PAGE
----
Josh Feigelson

We The People, and We, Our Media

“We the People of the United States, in Order to form a more perfect Union, establish Justice, insure domestic Tranquility, provide for the common defence, promote the general Welfare, and secure the Blessings of Liberty to ourselves and our Posterity, do ordain and establish this Constitution for the United States of America.”

On this Independence Day, my questions are: Who are we, and Who is We?  


Distrusting Institutions, and Each Other

Who Represents You?

I have an old friend who has been saying for years that we should expand the House of Representatives to 10,000 members. Yes, 10,000 members.

Why? The Constitution, written in 1787, states that “The Number of Representatives shall not exceed one for every thirty Thousand,” (Article I, Section 2). Today, with a population of 300 million and a fixed membership of 435 (per a law passed in 1929), the ratio is 1:690,000. To get to the original ratio the Constitution prescribes, we would need, as my friend notes, 10,000 members of the House.

The Judy Company

Last summer my dad moved out of the office he had worked in for 40 years. My dad is the kind of person who keeps a lot of things, so when he moved out there was a lot to discover. Among the things he found was a bunch of old merchandise from the Judy Company, which my grandfather (his father-in-law), Hy Berman, founded and ran for close to 40 years himself.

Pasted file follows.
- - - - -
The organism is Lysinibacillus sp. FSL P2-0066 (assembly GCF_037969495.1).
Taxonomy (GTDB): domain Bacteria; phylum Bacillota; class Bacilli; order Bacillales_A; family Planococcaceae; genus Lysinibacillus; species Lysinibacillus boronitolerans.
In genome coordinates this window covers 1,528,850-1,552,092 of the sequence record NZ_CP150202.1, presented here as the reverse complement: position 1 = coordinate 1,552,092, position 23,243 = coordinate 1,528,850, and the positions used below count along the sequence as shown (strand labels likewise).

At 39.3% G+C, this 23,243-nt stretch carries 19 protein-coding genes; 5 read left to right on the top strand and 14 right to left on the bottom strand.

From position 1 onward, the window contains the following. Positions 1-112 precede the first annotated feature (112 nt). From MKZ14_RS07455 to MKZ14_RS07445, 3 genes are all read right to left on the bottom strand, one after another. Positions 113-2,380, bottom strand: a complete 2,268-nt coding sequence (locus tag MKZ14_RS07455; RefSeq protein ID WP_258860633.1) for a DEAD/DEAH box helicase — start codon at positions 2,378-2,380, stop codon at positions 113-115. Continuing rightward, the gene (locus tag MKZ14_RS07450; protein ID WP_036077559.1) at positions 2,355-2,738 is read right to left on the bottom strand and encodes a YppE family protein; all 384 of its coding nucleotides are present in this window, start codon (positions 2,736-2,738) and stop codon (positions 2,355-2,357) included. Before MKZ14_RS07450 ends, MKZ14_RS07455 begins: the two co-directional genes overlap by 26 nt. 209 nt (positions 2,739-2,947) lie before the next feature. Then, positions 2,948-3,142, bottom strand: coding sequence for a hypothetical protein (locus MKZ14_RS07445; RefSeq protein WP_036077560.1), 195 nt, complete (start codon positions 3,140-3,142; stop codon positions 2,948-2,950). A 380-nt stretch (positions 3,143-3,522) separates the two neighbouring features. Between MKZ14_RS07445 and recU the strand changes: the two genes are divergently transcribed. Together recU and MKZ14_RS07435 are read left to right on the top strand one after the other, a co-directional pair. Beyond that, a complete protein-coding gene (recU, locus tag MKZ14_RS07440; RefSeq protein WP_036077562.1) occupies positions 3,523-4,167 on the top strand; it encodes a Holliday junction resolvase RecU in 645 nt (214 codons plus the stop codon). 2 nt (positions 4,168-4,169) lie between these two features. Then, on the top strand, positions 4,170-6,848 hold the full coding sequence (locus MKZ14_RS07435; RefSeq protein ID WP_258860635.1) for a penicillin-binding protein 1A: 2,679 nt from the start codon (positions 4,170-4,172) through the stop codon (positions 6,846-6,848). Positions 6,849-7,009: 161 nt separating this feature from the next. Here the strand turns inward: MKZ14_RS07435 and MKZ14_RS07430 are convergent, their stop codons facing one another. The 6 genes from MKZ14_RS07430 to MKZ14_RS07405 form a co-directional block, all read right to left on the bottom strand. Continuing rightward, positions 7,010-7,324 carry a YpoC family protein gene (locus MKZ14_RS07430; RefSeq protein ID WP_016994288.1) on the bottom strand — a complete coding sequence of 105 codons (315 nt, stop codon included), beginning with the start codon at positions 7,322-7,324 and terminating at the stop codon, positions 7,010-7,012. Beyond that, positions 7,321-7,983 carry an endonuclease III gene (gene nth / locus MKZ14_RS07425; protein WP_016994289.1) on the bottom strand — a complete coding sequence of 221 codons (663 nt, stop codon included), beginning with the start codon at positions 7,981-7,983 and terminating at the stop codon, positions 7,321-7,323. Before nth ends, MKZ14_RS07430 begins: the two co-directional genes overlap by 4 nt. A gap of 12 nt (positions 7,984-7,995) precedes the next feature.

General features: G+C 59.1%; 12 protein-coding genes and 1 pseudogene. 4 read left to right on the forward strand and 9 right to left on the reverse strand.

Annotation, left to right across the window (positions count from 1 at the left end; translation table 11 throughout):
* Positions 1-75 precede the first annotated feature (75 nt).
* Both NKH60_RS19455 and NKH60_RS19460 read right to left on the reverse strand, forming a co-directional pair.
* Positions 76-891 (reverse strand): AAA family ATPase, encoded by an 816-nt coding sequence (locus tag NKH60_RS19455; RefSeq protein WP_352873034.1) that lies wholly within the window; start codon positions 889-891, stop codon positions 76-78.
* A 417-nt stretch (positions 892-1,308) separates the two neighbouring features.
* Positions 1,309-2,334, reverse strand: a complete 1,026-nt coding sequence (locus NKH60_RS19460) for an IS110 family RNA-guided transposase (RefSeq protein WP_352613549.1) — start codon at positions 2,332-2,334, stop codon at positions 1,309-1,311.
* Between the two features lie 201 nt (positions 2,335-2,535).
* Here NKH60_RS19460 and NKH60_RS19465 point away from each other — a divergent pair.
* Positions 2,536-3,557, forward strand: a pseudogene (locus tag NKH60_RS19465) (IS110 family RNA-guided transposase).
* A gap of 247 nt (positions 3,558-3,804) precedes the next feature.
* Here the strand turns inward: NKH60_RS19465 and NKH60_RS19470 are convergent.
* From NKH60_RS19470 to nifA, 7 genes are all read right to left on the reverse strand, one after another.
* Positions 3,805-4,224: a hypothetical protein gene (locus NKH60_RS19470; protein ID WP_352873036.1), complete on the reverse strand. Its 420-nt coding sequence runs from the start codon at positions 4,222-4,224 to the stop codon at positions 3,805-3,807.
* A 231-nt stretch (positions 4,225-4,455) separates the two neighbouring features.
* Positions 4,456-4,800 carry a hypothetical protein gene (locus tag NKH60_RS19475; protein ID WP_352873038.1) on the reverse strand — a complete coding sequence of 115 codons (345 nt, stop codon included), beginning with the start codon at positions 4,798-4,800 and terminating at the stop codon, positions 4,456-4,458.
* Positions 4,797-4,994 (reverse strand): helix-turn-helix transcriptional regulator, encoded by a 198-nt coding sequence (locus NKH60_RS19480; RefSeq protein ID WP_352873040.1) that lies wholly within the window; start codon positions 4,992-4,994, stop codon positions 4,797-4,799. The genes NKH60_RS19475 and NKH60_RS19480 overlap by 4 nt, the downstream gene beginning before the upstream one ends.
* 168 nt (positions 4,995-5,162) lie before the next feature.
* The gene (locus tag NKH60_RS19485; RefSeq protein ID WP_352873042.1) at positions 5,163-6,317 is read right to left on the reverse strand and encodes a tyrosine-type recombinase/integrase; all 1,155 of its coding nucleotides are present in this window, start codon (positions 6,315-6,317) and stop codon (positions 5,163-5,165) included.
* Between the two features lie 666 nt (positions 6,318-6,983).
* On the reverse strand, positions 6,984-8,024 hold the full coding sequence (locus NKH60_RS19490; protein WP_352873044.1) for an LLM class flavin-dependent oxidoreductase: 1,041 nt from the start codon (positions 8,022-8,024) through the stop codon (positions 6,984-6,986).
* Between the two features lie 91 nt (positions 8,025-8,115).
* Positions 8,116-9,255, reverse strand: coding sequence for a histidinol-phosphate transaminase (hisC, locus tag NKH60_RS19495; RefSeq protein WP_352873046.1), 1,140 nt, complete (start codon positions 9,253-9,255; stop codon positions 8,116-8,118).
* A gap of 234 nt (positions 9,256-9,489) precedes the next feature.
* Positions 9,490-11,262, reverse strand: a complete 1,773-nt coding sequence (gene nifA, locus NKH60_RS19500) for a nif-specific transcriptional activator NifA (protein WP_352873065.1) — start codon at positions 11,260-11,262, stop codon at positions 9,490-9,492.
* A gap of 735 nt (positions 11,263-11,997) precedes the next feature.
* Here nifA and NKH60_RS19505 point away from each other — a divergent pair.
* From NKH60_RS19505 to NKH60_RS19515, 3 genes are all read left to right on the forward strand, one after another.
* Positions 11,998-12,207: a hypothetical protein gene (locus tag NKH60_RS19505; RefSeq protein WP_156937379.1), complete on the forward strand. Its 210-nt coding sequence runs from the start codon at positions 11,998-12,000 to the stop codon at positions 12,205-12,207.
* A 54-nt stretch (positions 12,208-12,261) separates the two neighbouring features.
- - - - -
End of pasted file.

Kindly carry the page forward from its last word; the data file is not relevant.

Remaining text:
Hymie (he asked us to call him Hymie) died ten years ago this month, at the ripe old age of 97. And, in one last alignment of the stars, I moved into a new office on the first of the month.

Doing It Tech Free

I had the great pleasure recently of hearing a keynote presentation by Sherry Turkle at the Jewish Funders Network conference. Turkle is a professor of psychology and sociology at MIT and the author of several books, including her two most recent titles, Alone Together: Why we expect more from technology and less from each other, and Reclaiming Conversation: The power of talk in a digital age.

Trust, Authority, and Institutions: A Way Forward (Part I)

If there is a silver lining to the deep political divisions affecting our country and much of the world, it’s that many of us are doing more serious political reflection, and engagement, than we have in the past. And we can do it with the help of advances in our scientific knowledge.

Recently, I came across two different articles that speak to our work at Ask Big Questions.

Empathy and Advocacy

Like many other Americans, I went to bed early on the morning of November 9, shocked at an election outcome virtually no one had predicted. I knew I would have a hard time falling asleep, even at 1 a.m., so I turned on the light to read. The night before I had finished volume two of Taylor Branch’s epic history of the American Civil Rights Movement, so that night I began volume 3.

Far from settling me to fall asleep, it only raised more questions.

How to Build a Better Debate

Over a staff lunch on Tuesday, Team ABQ was debriefing the presidential debate when our Director of Assessment, Pablo Rangel, told us, “I actually started taking notes. I wrote down all the questions, their responses, and the questions I thought they could have asked.”

Pablo confessed he did this to keep himself from throwing something at the television. But that got us thinking about the questions and how they were crafted, and what the shape of the questions might teach us.